From The Oakland Tribune:
LOS ANGELES — Several California Republican politicians, including Senate candidate Carly Fiorina, are scheduled to share the stage this week with one of the leaders of the “birther” movement that asserts President Barack Obama was not born in this country and is thus ineligible for his elected office.
Orly Taitz, an Orange County attorney who has gone to court many times to try to disqualify Obama, was invited to speak Thursday at a Tax Day Tea Party rally in Pleasanton that is expected to draw thousands. Late Tuesday, organizers said that they had rescinded Taitz’s invitation after questions were raised about her presence by candidates who had been contacted by the Los Angeles Times.
Bridget Melson, founder and president of the Pleasanton Tea Party, said the organization had been “getting calls from candidates like crazy.”
“It’s not worth it,” she said. “She’s too controversial. This is not what the tea party is about at this point.”
Taitz’s lawsuits have been thrown out and lambasted by judges; she has been fined $20,000 for filing frivolous lawsuits, and Fox News commentator Bill O’Reilly deemed her a “nut.” Taitz, who is now running for secretary of state, was nonetheless invited to speak at Thursday’s event, which is expected to be among the largest Tax Day events in California.
In addition to Fiorina, a representative of Senate candidate Chuck DeVore’s campaign and several congressional and state legislative candidates are scheduled to speak at the rally.
One candidate threatened to withdraw from the event before Tuesday’s decision to uninvite Taitz. John Dennis, who is running for the Republican nomination to oppose House Speaker Nancy Pelosi in San Francisco, said he would not appear on the same stage as Taitz.
Taitz is best known for her crusade to prove Obama was born in Kenya and not Hawaii, a falsehood that sprung to life during the 2008 presidential campaign and that most voters and mainstream Republicans reject. However, she also has been creating waves in the state Republican Party.
In a phone interview Tuesday before her invitation was pulled, Taitz dismissed the dust-up over her planned appearance.
“Look, the truth is the truth,” she said. “It is important for the public to know. Just like it took some time but Watergate was investigated and there was resolution. By the same token, Obama needs to be investigated.”
[Some] said that GOP candidates merely need to distance themselves from Taitz’s message. Not everyone speaking at the event would do so, however, including a top state party official who argued that Obama’s birthplace is not settled.
“I certainly don’t have enough information to decide that,” said Tom Del Beccaro, vice chairman of the California Republican Party. “I’ve never seen yay or nay either way, so how could I know?”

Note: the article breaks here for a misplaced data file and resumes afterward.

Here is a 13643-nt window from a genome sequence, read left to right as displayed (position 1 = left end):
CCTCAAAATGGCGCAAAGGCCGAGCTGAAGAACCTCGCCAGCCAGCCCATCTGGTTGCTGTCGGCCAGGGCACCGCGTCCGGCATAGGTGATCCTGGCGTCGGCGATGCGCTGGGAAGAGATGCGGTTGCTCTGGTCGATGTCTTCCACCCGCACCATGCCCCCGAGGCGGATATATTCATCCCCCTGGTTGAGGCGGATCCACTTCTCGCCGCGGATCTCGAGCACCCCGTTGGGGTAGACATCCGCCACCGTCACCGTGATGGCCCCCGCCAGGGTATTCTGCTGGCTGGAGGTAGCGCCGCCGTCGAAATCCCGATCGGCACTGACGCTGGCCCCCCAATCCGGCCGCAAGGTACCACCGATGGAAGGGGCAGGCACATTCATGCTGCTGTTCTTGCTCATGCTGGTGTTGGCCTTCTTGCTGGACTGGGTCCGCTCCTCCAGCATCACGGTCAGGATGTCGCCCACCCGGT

A consultant to San Ramon Mayor Abram Wilson, a candidate for state Assembly who is speaking Thursday, declined to say where Wilson thinks Obama was born.
“Given the things going on in our state right now, the last thing I am thinking about is where Barack Obama was born,” consultant Joe Roe quoted Wilson as saying.
From the San Francisco Chronicle:
California Republican Party vice chair Tom Del Becarro, the outspoken conservative publisher of PoliticalVanguard.com, says that there is no way he’s part of the “birther” movement — and he charges the whole thing is being tossed around by Democrats to “create controversy” and shift focus from real election year issues.
The story kicked off after Del Beccaro, who’s in line to be the party’s next chairman, was quoted in a Los Angeles Times story today about the birther controversy — after “birther” rabblerouser Orly Taitz was tossed from the Pleasanton Tea Party Wednesday following concerns from some campaigns and some Republicans.
No wonder: Taitz’s “queen birther” fringe element appeal has also prompted cringes from some GOPers. As a Republican candidate for California Secretary of State, she is suing the frontrunning GOP Secretary of State candidate, former NFL player Damon Dunn — who has racked up a score of major endorsements. Taitz has said on her website that “the only reason he was endorsed so far is because he is an African American, and Republicans want to have an African American to show diversity.”
Both GOP U.S. Senate candidates Chuck DeVore, the Assemblyman from Irvine, and former Hewlett-Packard CEO Carly Fiorina have distanced themselves from Taitz — and the birther movement. The two Senate candidates, who were scheduled to appear at the Pleasanton Tea Party, have both insisted that they believe President Obama was born in the United States.
Del Beccaro insists he was joking in his response with the LA Times reporter and “taken out of context” in his response to questions on the President’s birthplace.
“I certainly don’t have enough information to decide that,” Del Beccaro told Times reporter Seema Mehta, who’s both well-known and well-respected in her coverage of state politics. “I’ve never seen yay or nay either way, so how could I know?”